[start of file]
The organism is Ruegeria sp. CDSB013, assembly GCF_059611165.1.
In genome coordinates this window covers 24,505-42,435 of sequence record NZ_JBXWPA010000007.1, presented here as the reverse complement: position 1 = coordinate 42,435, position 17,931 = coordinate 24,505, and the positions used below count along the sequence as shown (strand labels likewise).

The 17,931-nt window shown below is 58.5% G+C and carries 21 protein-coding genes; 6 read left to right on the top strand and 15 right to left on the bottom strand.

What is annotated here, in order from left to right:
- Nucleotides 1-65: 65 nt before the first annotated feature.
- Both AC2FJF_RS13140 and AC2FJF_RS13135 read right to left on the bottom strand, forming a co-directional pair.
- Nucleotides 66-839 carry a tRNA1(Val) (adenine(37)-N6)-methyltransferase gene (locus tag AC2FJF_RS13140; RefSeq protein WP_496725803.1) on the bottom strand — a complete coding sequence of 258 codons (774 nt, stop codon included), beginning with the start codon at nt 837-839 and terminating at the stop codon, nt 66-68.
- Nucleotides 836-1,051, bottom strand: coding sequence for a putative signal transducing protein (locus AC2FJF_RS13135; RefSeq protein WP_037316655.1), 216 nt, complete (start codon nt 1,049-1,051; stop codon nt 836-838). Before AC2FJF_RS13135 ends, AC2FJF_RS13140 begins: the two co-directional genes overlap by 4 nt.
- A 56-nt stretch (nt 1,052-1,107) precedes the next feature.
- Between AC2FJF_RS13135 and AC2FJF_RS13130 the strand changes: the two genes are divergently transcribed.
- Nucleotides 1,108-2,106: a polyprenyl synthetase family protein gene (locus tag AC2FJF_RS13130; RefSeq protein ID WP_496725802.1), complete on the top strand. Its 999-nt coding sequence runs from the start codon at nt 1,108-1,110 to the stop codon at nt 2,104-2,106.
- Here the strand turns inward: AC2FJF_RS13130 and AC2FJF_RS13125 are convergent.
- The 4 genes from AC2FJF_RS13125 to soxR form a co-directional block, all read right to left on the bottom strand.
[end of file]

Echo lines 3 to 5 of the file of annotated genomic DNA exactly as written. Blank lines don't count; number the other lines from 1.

The 17,931-nt window shown below is 58.5% G+C and carries 21 protein-coding genes; 6 read left to right on the top strand and 15 right to left on the bottom strand.

What is annotated here, in order from left to right:
- Nucleotides 1-65: 65 nt before the first annotated feature.